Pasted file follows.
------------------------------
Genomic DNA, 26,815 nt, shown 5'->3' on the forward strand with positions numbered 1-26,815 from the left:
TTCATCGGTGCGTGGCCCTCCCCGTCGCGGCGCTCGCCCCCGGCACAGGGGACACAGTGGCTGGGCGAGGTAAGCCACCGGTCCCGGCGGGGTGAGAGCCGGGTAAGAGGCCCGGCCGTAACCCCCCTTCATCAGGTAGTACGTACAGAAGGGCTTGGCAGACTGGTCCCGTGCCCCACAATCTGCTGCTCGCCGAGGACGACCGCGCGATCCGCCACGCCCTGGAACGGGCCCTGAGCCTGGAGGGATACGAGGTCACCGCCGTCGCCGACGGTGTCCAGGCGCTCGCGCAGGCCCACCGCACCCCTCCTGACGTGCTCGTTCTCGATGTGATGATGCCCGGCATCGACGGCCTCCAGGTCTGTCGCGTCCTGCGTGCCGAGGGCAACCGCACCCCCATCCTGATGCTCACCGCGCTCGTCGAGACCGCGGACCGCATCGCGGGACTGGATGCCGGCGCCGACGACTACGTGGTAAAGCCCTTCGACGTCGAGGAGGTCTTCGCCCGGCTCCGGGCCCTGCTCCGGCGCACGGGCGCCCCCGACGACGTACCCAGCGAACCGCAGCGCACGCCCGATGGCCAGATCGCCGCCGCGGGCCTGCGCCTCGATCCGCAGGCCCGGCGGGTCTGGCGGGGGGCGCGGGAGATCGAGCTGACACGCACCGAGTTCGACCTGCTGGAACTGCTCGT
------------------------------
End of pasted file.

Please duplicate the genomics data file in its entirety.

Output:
Genomic DNA, 26,815 nt, shown 5'->3' on the forward strand with positions numbered 1-26,815 from the left:
TTCATCGGTGCGTGGCCCTCCCCGTCGCGGCGCTCGCCCCCGGCACAGGGGACACAGTGGCTGGGCGAGGTAAGCCACCGGTCCCGGCGGGGTGAGAGCCGGGTAAGAGGCCCGGCCGTAACCCCCCTTCATCAGGTAGTACGTACAGAAGGGCTTGGCAGACTGGTCCCGTGCCCCACAATCTGCTGCTCGCCGAGGACGACCGCGCGATCCGCCACGCCCTGGAACGGGCCCTGAGCCTGGAGGGATACGAGGTCACCGCCGTCGCCGACGGTGTCCAGGCGCTCGCGCAGGCCCACCGCACCCCTCCTGACGTGCTCGTTCTCGATGTGATGATGCCCGGCATCGACGGCCTCCAGGTCTGTCGCGTCCTGCGTGCCGAGGGCAACCGCACCCCCATCCTGATGCTCACCGCGCTCGTCGAGACCGCGGACCGCATCGCGGGACTGGATGCCGGCGCCGACGACTACGTGGTAAAGCCCTTCGACGTCGAGGAGGTCTTCGCCCGGCTCCGGGCCCTGCTCCGGCGCACGGGCGCCCCCGACGACGTACCCAGCGAACCGCAGCGCACGCCCGATGGCCAGATCGCCGCCGCGGGCCTGCGCCTCGATCCGCAGGCCCGGCGGGTCTGGCGGGGGGCGCGGGAGATCGAGCTGACACGCACCGAGTTCGACCTGCTGGAACTGCTCGT